7 Venning Creek/Sewee Bay
32 57 350W/79 38 270N

This area appears to be an open bay, with the creek on one side and plenty of oyster rakes all over the banks.
"This is an excellent spot for trout on high water," Beglin said. "See all the tufts of grass on top of the rakes? The trout will get up on them and ambush bait.

"I like to fish topwater baits around those tufts of grass at high tide, and grubs on a rising or falling tide. The trout are in that open bay, and when the water rises, they spread out on those rakes."

Beglin said that when he's targeting the tufts of grass, he likes to position his boat so he can cast parallel to the grass and work his Zara Spook back, keeping it in the strike zone longer.

"Everywhere you see a rake, you should be able to catch a trout," he said.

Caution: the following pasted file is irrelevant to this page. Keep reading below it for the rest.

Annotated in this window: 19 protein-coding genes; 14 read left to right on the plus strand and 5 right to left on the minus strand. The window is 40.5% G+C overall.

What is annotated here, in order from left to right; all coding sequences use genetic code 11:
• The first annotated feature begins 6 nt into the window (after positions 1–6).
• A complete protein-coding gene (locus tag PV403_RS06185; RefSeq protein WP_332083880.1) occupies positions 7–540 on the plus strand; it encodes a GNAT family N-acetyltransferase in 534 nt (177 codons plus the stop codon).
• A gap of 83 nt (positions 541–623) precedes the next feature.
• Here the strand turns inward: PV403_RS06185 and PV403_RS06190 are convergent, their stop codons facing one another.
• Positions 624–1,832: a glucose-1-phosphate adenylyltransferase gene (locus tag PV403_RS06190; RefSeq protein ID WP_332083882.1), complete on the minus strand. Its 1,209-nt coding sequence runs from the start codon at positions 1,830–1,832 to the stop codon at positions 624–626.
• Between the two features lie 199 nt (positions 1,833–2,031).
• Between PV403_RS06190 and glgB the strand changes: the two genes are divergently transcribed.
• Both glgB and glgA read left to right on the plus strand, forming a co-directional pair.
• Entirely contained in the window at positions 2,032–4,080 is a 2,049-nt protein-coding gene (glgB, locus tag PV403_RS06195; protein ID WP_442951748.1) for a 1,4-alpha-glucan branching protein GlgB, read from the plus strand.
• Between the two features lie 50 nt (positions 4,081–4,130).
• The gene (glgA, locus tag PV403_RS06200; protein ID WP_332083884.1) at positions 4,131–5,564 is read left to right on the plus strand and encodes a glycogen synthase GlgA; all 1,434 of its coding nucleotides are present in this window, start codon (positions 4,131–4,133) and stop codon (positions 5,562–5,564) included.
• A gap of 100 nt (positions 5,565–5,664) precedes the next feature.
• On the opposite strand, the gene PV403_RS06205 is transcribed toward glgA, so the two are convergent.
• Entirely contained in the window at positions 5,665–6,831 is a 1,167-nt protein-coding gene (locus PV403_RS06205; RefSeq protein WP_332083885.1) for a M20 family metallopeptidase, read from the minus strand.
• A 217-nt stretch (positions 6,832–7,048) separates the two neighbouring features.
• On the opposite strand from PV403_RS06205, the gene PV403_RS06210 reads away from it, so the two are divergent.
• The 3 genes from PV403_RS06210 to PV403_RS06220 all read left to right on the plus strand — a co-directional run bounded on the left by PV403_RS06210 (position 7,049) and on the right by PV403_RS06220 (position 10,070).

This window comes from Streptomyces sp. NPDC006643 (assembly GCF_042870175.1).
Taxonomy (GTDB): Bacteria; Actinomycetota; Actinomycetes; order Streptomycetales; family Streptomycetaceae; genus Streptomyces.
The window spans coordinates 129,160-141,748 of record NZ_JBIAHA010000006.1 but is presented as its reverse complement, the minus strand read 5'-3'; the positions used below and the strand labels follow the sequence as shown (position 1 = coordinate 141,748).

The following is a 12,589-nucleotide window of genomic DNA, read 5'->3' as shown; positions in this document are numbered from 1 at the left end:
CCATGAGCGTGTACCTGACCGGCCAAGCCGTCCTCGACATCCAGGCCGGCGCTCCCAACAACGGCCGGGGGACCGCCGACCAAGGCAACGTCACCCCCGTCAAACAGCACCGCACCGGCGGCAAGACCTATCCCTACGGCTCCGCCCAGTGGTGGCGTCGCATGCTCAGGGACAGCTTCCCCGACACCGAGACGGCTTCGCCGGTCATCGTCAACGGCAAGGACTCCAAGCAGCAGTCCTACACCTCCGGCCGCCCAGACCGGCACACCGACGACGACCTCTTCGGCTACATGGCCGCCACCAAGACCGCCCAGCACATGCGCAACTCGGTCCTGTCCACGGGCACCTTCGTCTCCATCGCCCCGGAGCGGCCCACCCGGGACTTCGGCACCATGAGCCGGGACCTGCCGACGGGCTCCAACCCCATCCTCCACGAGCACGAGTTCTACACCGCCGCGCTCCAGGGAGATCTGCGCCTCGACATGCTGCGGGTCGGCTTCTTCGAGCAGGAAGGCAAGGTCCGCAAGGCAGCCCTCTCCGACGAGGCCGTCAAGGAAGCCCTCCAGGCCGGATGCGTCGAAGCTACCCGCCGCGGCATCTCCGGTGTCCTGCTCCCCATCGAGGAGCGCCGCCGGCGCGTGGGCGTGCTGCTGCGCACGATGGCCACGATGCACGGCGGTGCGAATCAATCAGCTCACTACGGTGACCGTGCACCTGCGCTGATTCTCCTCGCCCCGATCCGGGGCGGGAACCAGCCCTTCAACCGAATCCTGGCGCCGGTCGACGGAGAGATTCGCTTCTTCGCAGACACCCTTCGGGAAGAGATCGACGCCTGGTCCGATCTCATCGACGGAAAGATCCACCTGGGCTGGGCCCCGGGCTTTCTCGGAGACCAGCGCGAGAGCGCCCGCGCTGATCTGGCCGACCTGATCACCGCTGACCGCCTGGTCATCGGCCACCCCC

8 Awendaw/Long's Creek point
33 02 062W/79 31 095

This spot is several miles away from the others; although it's on the bay side of the marsh, it's almost directly across from the Buck Hall Landing, so it's a short run and a great place to start or end a trip that begins at the landing.

This point actually separates Awendaw Creek from Long's Creek, where both of them empty into Bulls Bay near the "White Banks" area. It's across the mouth of Long's Creek from Morants Point.

"You can catch reds and trout here," Beglin said. "I fish the whole bank across from Morants Point. I like to fish it on high, falling water. It's a great place to float a live bait.

"Make sure you fish all the little points. There are really some pretty oyster points along this bank." 

Rob Beglin of Inshore Xtreme Guide Service can be contacted at 843-458-1920.